Negligence, as defined by Webster’s Dictionary, is a “failure to exercise the care that a reasonably prudent person would exercise in like circumstances.” This seems to be a relatively straightforward definition, but in the world of medical malpractice, and according to the Court of Appeals of Indiana, negligence exists in a different realm for doctors in medical malpractice cases. The recent decision and holding of Metz v. Saint Jospeh Regional Medical, 115 N.E. 489 (Ind. App. 2018), has solidified that in cases involving potential application of Indiana’s Medical Malpractice Act (MMA), a claim falls under the MMA where there is a causal connection between the conduct complained of and the nature of the patient-health care provider relationship.

In Metz v. Saint Joseph Regional Medical, Amy Metz, on behalf of her daughter Kiara Metz, brought an action against healthcare providers, alleging that the providers were negligent for failing to report Kiara Metz’ infant abnormal borderline test results for hyperthyroidism as well as failing to take action to retest Kiara after being made aware of the results. The trial court below found that because the alleged acts and omissions of the medical providers constituted claims of medical negligence rather than general negligence, that the MMA, along with its requirement that the person claiming medical negligence file a timely complaint with the medical review panel. In addition, the MMA also required Kiara to file the claim with the medical review board before her eighth birthday. The trial court granted the medical provider’s Trial Rule 12(b)(6) motion to dismiss despite the Plaintiff’s arguments that the claims did not fall under the MMA because they involved a simple failure to perform an administrative duty to read and report the critical information in the letters regarding Kiara’s test results.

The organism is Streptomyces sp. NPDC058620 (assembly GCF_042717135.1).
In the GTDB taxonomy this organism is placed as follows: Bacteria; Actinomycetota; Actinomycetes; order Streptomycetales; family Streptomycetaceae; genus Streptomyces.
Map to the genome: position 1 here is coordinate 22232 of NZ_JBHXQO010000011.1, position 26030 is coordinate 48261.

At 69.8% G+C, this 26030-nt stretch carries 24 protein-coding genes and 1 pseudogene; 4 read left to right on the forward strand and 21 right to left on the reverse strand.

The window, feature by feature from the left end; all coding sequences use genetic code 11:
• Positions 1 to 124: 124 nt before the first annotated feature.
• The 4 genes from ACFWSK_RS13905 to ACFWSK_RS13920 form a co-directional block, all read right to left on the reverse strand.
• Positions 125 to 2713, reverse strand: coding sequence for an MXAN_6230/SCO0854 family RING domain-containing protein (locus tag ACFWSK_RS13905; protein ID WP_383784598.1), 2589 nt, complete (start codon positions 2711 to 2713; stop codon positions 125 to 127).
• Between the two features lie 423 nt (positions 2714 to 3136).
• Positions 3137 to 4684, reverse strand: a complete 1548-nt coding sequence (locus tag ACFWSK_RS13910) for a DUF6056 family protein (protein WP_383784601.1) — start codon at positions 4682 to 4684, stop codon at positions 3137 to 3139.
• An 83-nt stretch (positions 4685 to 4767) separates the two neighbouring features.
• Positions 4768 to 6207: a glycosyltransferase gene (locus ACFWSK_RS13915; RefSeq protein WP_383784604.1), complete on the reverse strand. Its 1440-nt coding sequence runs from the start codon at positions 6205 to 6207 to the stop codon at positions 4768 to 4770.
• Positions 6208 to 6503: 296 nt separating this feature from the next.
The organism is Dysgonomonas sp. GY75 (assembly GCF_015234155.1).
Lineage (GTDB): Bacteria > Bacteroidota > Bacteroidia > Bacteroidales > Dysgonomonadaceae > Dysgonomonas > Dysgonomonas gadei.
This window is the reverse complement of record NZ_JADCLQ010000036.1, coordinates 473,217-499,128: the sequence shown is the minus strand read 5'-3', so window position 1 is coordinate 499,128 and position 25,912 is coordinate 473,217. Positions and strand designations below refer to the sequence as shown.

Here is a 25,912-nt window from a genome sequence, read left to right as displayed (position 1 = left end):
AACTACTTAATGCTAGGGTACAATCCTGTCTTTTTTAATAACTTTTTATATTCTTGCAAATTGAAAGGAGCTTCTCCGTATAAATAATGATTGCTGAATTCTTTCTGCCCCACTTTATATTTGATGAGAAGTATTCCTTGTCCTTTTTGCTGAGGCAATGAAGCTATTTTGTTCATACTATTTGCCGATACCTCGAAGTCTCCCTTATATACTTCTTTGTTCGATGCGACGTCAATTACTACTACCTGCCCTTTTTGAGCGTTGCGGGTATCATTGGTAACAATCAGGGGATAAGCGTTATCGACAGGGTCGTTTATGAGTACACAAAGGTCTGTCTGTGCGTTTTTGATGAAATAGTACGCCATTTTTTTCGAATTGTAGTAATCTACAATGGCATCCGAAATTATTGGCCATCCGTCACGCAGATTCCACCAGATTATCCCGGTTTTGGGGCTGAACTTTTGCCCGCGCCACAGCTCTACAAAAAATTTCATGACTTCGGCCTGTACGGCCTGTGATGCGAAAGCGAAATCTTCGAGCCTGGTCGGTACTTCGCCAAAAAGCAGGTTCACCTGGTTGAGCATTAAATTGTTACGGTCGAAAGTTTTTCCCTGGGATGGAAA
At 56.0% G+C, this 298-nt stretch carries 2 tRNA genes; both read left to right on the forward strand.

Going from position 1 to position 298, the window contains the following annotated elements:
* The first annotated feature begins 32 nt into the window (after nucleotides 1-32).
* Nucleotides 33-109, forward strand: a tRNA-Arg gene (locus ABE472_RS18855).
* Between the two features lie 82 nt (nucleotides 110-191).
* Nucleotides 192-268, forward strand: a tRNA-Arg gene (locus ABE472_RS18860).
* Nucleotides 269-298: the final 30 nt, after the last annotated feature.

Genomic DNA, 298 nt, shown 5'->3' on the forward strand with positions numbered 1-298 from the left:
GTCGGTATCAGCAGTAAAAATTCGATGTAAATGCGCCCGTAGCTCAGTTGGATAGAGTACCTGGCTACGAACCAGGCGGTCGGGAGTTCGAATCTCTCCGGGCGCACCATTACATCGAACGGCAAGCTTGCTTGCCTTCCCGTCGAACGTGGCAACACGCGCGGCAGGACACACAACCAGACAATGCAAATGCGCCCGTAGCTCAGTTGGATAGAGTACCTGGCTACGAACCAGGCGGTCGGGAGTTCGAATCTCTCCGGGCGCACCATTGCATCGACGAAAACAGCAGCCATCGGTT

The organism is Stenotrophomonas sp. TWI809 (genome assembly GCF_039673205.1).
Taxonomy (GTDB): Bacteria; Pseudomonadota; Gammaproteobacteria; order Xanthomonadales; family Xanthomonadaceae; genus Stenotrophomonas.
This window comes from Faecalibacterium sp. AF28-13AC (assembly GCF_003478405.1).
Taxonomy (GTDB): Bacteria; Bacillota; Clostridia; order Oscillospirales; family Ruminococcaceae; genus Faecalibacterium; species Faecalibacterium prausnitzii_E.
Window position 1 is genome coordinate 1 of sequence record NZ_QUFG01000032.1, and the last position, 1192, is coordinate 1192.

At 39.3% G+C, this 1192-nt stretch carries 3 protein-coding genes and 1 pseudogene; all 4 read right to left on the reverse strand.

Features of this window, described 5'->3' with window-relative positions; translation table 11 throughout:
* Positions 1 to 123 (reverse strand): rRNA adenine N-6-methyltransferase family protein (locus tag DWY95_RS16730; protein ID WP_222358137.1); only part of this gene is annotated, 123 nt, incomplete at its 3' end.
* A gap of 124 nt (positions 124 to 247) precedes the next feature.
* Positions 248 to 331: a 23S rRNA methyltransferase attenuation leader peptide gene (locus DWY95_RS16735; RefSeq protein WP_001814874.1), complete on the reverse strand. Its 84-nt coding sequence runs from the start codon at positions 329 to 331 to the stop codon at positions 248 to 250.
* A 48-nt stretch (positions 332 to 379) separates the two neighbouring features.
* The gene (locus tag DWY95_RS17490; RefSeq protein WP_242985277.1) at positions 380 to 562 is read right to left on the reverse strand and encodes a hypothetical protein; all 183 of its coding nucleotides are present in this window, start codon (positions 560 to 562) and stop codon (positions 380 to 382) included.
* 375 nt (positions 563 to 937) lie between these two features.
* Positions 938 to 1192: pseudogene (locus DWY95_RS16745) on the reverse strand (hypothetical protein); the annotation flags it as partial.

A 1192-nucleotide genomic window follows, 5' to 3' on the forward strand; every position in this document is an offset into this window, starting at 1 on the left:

In upholding the decision of the trial court, the Court of Appeals of Indiana found that in order to be outside the MMA, “a health care provider’s actions must be demonstrably unrelated to the promotion of the Plaintiff’s health or an exercise of the provider’s professional expertise skill, or judgment.” The appellate court went on to explain that the test is whether the claim is based on the medical provider’s behavior or practices while acting in their professional capacity as a provider of medical services. The appellate court found that claims of ordinary negligence arise only in cases where the layperson of the jury is capable of resolving the factual issues presented at trial without the need for someone from the local medical community to testify as to the standard of care. A claim for medical negligence, and thus an instance where the MMA would come into play, arises where there is a causal connection between the conduct complained of and the nature of the patient-health care provider relationship.

The Court further reasoned that based on the MMA’s own broad definition of healthcare, the prompt analysis of laboratory results and proper follow up care is part of what patients expect from health care providers. As a result, a medical provider’s failure to abide by the local standard in the medical community for reading, reporting, and further diagnosing a patient’s potential ailment falls firmly within the purview of the MMA and its numerous procedural condition precedent to filing suit. As a result, it is important to make sure that in instances where a case may or may not be based on medical negligence, it is imperative to submit a claim to the malpractice review board so as to meet the MMA requirements in a timely manner.